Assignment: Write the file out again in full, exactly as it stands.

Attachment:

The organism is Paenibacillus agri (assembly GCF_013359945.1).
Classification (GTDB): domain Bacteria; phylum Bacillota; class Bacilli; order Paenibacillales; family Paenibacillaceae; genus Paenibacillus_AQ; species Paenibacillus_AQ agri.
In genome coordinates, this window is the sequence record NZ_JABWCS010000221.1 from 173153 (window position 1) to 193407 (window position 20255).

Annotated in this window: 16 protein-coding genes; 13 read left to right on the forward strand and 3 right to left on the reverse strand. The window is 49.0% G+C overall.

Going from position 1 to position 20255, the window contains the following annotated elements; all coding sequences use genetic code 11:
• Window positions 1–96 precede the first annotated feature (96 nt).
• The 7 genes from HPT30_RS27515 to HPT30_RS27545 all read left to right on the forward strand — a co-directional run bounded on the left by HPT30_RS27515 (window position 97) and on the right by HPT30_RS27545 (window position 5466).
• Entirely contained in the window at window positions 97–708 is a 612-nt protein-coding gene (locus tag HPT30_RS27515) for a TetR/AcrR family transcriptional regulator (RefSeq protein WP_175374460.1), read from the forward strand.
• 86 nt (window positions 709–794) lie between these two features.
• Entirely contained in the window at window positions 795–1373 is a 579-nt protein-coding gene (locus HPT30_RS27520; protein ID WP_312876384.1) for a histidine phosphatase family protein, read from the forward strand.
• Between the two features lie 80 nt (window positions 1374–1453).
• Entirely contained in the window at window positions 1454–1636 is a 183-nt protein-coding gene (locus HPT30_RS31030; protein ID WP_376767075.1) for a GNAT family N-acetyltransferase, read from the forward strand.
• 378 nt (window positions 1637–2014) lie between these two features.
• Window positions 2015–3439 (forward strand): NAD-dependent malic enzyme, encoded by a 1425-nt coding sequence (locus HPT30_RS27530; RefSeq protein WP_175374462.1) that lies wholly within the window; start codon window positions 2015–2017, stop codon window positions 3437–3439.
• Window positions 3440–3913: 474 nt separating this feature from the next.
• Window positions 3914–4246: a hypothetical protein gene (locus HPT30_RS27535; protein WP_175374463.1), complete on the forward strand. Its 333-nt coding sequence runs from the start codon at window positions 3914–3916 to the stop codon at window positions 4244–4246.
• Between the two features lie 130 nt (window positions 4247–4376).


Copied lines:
The organism is Paenibacillus agri (assembly GCF_013359945.1).
Classification (GTDB): domain Bacteria; phylum Bacillota; class Bacilli; order Paenibacillales; family Paenibacillaceae; genus Paenibacillus_AQ; species Paenibacillus_AQ agri.
In genome coordinates, this window is the sequence record NZ_JABWCS010000221.1 from 173153 (window position 1) to 193407 (window position 20255).

Annotated in this window: 16 protein-coding genes; 13 read left to right on the forward strand and 3 right to left on the reverse strand. The window is 49.0% G+C overall.

Going from position 1 to position 20255, the window contains the following annotated elements; all coding sequences use genetic code 11:
• Window positions 1–96 precede the first annotated feature (96 nt).
• The 7 genes from HPT30_RS27515 to HPT30_RS27545 all read left to right on the forward strand — a co-directional run bounded on the left by HPT30_RS27515 (window position 97) and on the right by HPT30_RS27545 (window position 5466).
• Entirely contained in the window at window positions 97–708 is a 612-nt protein-coding gene (locus tag HPT30_RS27515) for a TetR/AcrR family transcriptional regulator (RefSeq protein WP_175374460.1), read from the forward strand.
• 86 nt (window positions 709–794) lie between these two features.
• Entirely contained in the window at window positions 795–1373 is a 579-nt protein-coding gene (locus HPT30_RS27520; protein ID WP_312876384.1) for a histidine phosphatase family protein, read from the forward strand.
• Between the two features lie 80 nt (window positions 1374–1453).
• Entirely contained in the window at window positions 1454–1636 is a 183-nt protein-coding gene (locus HPT30_RS31030; protein ID WP_376767075.1) for a GNAT family N-acetyltransferase, read from the forward strand.
• 378 nt (window positions 1637–2014) lie between these two features.
• Window positions 2015–3439 (forward strand): NAD-dependent malic enzyme, encoded by a 1425-nt coding sequence (locus HPT30_RS27530; RefSeq protein WP_175374462.1) that lies wholly within the window; start codon window positions 2015–2017, stop codon window positions 3437–3439.
• Window positions 3440–3913: 474 nt separating this feature from the next.
• Window positions 3914–4246: a hypothetical protein gene (locus HPT30_RS27535; protein WP_175374463.1), complete on the forward strand. Its 333-nt coding sequence runs from the start codon at window positions 3914–3916 to the stop codon at window positions 4244–4246.
• Between the two features lie 130 nt (window positions 4247–4376).